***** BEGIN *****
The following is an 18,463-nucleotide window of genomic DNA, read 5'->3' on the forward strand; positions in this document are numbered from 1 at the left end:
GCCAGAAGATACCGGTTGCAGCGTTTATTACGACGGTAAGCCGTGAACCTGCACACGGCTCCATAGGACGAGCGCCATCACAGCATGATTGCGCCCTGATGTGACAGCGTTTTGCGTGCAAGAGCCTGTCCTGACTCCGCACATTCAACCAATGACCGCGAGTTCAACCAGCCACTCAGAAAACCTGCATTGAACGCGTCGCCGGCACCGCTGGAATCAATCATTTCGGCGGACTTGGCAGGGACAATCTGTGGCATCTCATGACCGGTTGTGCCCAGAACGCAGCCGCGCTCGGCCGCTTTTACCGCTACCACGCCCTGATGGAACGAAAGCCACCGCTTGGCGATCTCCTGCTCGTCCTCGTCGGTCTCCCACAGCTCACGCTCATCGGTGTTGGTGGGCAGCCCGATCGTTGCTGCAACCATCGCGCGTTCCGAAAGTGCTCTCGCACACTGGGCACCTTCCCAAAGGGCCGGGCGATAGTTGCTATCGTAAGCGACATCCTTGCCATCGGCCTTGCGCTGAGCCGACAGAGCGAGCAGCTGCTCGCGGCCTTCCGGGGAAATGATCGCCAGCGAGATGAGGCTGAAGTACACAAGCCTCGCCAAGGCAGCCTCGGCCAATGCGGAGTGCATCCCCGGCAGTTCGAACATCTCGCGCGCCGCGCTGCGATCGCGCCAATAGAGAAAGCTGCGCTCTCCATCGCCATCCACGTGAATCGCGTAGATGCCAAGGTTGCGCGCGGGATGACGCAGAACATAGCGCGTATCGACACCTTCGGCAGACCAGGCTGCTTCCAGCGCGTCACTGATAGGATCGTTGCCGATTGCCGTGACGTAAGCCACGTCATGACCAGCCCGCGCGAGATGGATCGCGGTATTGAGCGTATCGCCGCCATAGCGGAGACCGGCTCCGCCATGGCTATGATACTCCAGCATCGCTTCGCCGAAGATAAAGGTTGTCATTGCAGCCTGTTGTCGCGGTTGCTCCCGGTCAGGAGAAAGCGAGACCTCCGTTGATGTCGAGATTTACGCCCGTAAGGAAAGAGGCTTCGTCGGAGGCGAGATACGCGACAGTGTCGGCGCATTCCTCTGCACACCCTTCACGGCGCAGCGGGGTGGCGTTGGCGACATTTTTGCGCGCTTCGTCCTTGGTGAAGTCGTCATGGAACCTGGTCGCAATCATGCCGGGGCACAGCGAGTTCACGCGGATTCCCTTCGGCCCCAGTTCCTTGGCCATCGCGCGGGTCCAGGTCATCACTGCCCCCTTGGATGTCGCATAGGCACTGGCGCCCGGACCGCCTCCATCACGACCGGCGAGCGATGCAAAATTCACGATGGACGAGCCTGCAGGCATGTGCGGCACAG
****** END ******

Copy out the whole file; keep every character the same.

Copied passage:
The following is an 18,463-nucleotide window of genomic DNA, read 5'->3' on the forward strand; positions in this document are numbered from 1 at the left end:
GCCAGAAGATACCGGTTGCAGCGTTTATTACGACGGTAAGCCGTGAACCTGCACACGGCTCCATAGGACGAGCGCCATCACAGCATGATTGCGCCCTGATGTGACAGCGTTTTGCGTGCAAGAGCCTGTCCTGACTCCGCACATTCAACCAATGACCGCGAGTTCAACCAGCCACTCAGAAAACCTGCATTGAACGCGTCGCCGGCACCGCTGGAATCAATCATTTCGGCGGACTTGGCAGGGACAATCTGTGGCATCTCATGACCGGTTGTGCCCAGAACGCAGCCGCGCTCGGCCGCTTTTACCGCTACCACGCCCTGATGGAACGAAAGCCACCGCTTGGCGATCTCCTGCTCGTCCTCGTCGGTCTCCCACAGCTCACGCTCATCGGTGTTGGTGGGCAGCCCGATCGTTGCTGCAACCATCGCGCGTTCCGAAAGTGCTCTCGCACACTGGGCACCTTCCCAAAGGGCCGGGCGATAGTTGCTATCGTAAGCGACATCCTTGCCATCGGCCTTGCGCTGAGCCGACAGAGCGAGCAGCTGCTCGCGGCCTTCCGGGGAAATGATCGCCAGCGAGATGAGGCTGAAGTACACAAGCCTCGCCAAGGCAGCCTCGGCCAATGCGGAGTGCATCCCCGGCAGTTCGAACATCTCGCGCGCCGCGCTGCGATCGCGCCAATAGAGAAAGCTGCGCTCTCCATCGCCATCCACGTGAATCGCGTAGATGCCAAGGTTGCGCGCGGGATGACGCAGAACATAGCGCGTATCGACACCTTCGGCAGACCAGGCTGCTTCCAGCGCGTCACTGATAGGATCGTTGCCGATTGCCGTGACGTAAGCCACGTCATGACCAGCCCGCGCGAGATGGATCGCGGTATTGAGCGTATCGCCGCCATAGCGGAGACCGGCTCCGCCATGGCTATGATACTCCAGCATCGCTTCGCCGAAGATAAAGGTTGTCATTGCAGCCTGTTGTCGCGGTTGCTCCCGGTCAGGAGAAAGCGAGACCTCCGTTGATGTCGAGATTTACGCCCGTAAGGAAAGAGGCTTCGTCGGAGGCGAGATACGCGACAGTGTCGGCGCATTCCTCTGCACACCCTTCACGGCGCAGCGGGGTGGCGTTGGCGACATTTTTGCGCGCTTCGTCCTTGGTGAAGTCGTCATGGAACCTGGTCGCAATCATGCCGGGGCACAGCGAGTTCACGCGGATTCCCTTCGGCCCCAGTTCCTTGGCCATCGCGCGGGTCCAGGTCATCACTGCCCCCTTGGATGTCGCATAGGCACTGGCGCCCGGACCGCCTCCATCACGACCGGCGAGCGATGCAAAATTCACGATGGACGAGCCTGCAGGCATGTGCGGCACAG